the buying or selling of PRODUCTS, FINANCIAL SECURITIES or FOREIGN CURRENCIES between two or more MARKETS in order to take profitable advantage of any differences in the prices quoted in these markets. By simultaneously buying in a low-price market and selling in the high-price market a dealer can make a profit from any disparity in prices between them, though in the process of buying and selling the dealer will add to DEMAND in the low-price market and add to SUPPLY in the high-price market, so narrowing or eliminating the price disparity. See SPOT MARKET, FUTURES MARKET, COVERED INTEREST ARBITRAGE.

arbitrage

The simultaneous purchase in one market and sale in another market of a commodity, security,or monies,in the expectation of making a profit on price differences in the differing markets. Generally thought of as involving foreign currency exchanges,in which one enters contracts to buy euros and sell yen and hopefully make money in a moment in time when the exchange rates work out in one's favor (this is highly risky).

References in periodicals archive ?
1 present two scenarios to reinforce the idea that the arbitrage strategy and payoff is the same regardless of what specific prices and values the ETF and index take so long as the ratio between them is sufficiently below 100:1.
The arbitrage strategy to exploit such a severe deviation from the peg ratio in this direction is to short sell the 30 component stocks in the index and use those proceeds to buy the relatively undervalued ETF shares.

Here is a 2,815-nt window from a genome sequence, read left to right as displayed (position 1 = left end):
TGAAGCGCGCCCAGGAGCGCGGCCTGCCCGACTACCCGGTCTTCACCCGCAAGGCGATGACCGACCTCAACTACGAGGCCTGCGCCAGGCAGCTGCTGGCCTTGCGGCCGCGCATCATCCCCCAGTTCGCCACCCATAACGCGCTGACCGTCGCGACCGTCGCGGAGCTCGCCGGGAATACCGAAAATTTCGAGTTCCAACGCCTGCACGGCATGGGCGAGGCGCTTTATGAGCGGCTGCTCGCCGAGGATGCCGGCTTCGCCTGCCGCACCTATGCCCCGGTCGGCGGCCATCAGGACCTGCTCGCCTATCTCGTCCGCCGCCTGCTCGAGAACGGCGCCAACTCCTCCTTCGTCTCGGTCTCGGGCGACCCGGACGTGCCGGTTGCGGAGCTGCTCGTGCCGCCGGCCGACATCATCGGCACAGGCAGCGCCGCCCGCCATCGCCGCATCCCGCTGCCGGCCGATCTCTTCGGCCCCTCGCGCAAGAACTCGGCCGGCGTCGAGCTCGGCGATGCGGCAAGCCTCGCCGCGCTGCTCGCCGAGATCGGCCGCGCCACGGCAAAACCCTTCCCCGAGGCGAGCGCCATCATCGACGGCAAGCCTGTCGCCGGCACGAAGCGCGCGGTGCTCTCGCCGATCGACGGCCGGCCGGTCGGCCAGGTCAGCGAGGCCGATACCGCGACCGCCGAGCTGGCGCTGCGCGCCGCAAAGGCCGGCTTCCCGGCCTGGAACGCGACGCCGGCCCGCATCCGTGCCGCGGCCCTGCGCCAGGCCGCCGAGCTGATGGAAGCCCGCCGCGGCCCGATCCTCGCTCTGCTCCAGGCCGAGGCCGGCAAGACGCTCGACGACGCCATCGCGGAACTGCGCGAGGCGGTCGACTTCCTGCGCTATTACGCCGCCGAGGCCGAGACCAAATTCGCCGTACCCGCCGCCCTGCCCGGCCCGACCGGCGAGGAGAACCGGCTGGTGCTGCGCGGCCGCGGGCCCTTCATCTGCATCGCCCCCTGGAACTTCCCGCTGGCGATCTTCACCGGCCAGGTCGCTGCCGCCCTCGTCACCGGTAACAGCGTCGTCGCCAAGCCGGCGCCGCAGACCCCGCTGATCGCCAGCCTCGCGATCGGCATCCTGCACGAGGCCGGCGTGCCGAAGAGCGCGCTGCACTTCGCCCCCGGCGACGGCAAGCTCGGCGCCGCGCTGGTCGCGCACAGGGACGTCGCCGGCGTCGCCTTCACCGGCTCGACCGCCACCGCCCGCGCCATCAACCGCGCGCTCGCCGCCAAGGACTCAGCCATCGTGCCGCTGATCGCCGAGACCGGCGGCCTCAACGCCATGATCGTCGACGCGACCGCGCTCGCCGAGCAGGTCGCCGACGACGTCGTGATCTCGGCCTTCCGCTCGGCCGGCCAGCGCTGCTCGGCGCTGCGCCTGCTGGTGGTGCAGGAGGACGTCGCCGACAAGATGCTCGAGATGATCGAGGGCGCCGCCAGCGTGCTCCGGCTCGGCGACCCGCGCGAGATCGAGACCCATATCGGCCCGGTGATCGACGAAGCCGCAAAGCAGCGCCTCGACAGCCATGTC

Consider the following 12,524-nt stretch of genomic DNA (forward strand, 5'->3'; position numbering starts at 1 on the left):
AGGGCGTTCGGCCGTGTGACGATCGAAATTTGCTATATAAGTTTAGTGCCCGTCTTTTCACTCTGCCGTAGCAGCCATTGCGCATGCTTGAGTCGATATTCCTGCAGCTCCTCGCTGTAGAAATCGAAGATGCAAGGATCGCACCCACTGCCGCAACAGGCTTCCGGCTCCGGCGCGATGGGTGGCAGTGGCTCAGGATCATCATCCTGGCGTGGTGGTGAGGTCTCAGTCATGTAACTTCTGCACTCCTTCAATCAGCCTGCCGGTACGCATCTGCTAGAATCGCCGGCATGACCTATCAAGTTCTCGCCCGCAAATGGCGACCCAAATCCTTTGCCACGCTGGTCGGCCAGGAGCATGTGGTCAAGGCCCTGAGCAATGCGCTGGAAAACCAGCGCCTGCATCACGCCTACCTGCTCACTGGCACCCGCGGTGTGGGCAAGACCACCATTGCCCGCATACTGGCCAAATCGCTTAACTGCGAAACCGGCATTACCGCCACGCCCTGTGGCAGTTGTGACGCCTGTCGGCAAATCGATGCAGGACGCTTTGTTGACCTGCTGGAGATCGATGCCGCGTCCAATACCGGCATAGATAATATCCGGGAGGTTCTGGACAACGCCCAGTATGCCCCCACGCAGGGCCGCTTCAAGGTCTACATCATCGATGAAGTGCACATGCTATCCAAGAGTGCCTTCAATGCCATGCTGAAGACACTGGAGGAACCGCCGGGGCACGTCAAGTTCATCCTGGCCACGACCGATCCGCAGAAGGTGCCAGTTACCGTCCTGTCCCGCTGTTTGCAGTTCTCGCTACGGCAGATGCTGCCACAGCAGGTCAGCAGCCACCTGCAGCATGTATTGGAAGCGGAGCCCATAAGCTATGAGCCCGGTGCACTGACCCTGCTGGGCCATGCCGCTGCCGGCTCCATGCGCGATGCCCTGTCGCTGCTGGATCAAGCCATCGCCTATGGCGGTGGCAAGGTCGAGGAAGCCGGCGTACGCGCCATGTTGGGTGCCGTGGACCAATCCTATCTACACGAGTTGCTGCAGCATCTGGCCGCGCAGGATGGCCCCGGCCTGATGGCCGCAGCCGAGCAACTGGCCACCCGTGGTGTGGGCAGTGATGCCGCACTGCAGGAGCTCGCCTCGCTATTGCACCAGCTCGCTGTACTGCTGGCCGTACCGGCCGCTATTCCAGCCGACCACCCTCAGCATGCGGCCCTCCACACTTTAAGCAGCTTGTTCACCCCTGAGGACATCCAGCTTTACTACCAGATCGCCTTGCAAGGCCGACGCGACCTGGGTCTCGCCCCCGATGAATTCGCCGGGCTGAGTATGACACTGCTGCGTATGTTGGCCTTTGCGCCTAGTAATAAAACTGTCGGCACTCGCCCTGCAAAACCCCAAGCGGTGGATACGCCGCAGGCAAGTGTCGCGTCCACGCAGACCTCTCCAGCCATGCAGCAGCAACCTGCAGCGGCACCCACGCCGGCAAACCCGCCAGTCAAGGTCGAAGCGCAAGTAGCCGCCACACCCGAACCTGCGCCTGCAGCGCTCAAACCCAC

3) Low tax bracket investors will adopt the long arbitrage strategy or delay their sales until the ex date.
For low tax bracket investors, fewer investors will follow the delayed sale strategy, and there will be no clear-cut prediction on the number of investors following the long arbitrage strategy.
This result is consistent with Hypothesis 5, that institutions delay their sale or pursue a long arbitrage strategy, because dividend taxes are irrelevant for them and the expected return is positive.
Fewer investors will use the long arbitrage strategy if the expected return is higher than 2c/(1-c), which is approximately 0.
A true merger arbitrage strategy aims to capture the spread between a target company's stock price after a proposed merger or acquisition is announced and the price that the acquiring company will pay for the target company.
S&P Merger Arbitrage Index seeks to provide a merger arbitrage strategy that exploits commonly observed price changes associated with a global selection of publicly announced mergers, acquisitions and other corporate reorganizations.
Short Selling funds, as might be expected, reported further losses amid stocks' continued gains in August while Market Neutral Arbitrage strategy funds had another lackluster month.
As one would expect, Short Selling and Market Neutral Arbitrage strategy funds were among those performing best last month, while Value and Aggressive Growth funds underperformed.
Michael Revy adds: "Joining efforts with Froley, Revy will allow me to combine the quantitative aspect of a convertible arbitrage strategy with the depth of fundamental research that this firm has developed over the years.